All of us coaches complain about the time it takes to transition from attack to defense or vice versa. I often wonder how much of this is due to our training. When we set up a finishing exercise, the repetitions usually end when a player shoots. Whether it is a goal or not, the players often relax. Are we mentally conditioning our players to take a break and therefore be slow to transition? There are many ways to improve transition. In finishing, you could force the finishing player to defend as soon as the shot is released. In the video, you will see that I set up two goals that are 40-50 yards apart and off center. Once a player shoots they are forced to defend a one v. one situation. It sets up a more realistic pressure in finishing, as well as a mental conditioning to transition. If the goalkeeper makes a save, then he or she distributes the ball to the other attacker. If the result is not a save, then the coach plays the ball to the attacker.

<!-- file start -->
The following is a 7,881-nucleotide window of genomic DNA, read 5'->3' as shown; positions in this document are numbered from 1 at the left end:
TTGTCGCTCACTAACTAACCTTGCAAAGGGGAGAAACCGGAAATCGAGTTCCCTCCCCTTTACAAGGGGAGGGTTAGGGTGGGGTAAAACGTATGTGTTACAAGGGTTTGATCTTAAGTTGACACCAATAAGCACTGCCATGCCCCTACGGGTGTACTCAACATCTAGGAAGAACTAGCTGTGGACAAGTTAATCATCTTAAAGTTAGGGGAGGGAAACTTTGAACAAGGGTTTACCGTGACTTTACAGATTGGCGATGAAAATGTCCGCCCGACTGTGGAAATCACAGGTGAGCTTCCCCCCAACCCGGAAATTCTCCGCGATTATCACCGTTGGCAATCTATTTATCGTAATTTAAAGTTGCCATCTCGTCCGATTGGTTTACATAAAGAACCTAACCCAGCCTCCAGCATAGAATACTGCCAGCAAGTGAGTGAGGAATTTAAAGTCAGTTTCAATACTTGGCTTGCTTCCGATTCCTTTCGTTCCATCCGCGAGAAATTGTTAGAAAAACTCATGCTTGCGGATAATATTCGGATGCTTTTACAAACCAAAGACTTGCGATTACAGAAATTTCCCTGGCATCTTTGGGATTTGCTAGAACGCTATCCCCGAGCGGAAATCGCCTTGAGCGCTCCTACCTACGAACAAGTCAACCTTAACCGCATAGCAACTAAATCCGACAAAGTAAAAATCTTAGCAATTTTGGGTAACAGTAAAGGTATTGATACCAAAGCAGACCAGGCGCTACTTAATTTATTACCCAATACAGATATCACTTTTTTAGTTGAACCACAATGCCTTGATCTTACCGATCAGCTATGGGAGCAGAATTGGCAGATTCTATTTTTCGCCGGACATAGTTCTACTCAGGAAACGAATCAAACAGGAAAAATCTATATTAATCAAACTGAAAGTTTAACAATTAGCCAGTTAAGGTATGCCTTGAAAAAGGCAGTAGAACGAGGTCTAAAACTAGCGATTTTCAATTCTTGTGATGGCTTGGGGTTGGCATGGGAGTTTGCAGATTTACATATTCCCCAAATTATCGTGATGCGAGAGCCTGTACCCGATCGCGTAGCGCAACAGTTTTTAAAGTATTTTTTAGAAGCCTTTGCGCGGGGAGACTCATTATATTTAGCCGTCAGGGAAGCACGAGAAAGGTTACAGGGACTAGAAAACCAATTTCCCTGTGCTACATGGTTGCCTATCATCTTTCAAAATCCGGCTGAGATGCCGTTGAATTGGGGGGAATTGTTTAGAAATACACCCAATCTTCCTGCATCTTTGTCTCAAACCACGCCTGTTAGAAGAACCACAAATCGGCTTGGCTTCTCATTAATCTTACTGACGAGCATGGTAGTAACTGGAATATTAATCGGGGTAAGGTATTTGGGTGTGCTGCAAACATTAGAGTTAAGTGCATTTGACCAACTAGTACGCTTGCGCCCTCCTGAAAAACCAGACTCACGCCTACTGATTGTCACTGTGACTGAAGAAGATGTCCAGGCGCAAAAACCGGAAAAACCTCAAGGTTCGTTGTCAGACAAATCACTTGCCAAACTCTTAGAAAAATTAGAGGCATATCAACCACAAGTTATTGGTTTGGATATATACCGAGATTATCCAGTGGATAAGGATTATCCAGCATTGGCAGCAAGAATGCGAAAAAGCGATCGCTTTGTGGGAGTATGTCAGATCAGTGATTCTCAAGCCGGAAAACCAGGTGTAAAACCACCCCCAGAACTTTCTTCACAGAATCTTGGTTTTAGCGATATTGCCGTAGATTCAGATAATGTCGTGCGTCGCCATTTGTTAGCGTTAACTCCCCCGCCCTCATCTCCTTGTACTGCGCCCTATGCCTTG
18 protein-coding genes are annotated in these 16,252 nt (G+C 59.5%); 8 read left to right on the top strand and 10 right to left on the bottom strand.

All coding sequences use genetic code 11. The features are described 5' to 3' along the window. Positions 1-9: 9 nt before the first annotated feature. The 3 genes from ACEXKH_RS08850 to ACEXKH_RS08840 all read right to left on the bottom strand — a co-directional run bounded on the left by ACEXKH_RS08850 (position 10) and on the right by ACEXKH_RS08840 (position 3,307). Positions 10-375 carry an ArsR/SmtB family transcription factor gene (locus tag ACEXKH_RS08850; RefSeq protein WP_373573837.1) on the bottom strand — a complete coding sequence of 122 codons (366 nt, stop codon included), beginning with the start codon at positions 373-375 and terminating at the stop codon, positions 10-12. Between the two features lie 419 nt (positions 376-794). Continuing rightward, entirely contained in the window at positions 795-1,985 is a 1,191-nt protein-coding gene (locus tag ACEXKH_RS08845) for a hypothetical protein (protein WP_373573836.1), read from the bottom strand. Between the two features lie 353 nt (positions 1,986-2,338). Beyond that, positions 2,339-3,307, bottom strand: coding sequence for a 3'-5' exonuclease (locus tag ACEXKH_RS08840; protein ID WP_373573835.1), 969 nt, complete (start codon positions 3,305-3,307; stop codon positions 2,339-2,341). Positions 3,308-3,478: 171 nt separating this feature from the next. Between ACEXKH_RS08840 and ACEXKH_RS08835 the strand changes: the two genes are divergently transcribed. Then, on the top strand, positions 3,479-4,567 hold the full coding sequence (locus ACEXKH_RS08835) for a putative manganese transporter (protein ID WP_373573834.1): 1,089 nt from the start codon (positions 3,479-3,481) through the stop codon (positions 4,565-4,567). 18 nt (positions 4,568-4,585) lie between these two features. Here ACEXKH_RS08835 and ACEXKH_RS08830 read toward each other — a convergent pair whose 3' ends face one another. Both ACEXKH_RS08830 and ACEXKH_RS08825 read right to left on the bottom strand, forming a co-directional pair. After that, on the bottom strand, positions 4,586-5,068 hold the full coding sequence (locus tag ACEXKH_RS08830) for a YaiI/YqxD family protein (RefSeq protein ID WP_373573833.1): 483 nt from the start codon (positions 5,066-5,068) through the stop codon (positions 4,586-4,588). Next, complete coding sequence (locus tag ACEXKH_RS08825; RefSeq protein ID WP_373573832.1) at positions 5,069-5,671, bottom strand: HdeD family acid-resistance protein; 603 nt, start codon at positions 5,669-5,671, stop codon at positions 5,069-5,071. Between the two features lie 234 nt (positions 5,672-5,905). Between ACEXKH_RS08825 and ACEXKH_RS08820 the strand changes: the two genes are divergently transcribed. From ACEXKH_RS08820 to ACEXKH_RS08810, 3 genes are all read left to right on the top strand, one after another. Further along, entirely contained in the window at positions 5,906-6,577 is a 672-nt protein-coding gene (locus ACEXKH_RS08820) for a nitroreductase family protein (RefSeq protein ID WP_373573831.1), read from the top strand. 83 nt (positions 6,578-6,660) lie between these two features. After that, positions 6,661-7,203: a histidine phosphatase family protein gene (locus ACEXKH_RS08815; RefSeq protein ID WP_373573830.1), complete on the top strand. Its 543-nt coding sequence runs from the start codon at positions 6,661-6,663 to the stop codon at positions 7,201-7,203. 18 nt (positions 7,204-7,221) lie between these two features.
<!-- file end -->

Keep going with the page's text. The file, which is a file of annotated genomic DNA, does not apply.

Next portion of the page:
3 responses to “Finishing and then Transitioning”

  1. Footie4Life says:

    I like the theory on this of the mental conditioning… interesting

  2. Aron says:

    I also like the fact that the defender has to take an angle to cut off the path of the player with the ball. Definetely something good for defenders to practice instead of a player coming straight at them all the time

  3. Kwah says:

    We do not vary our 1v1 exercises enough to account for the different angles of approach…this is a good one for 1v1’s that are not straight on.

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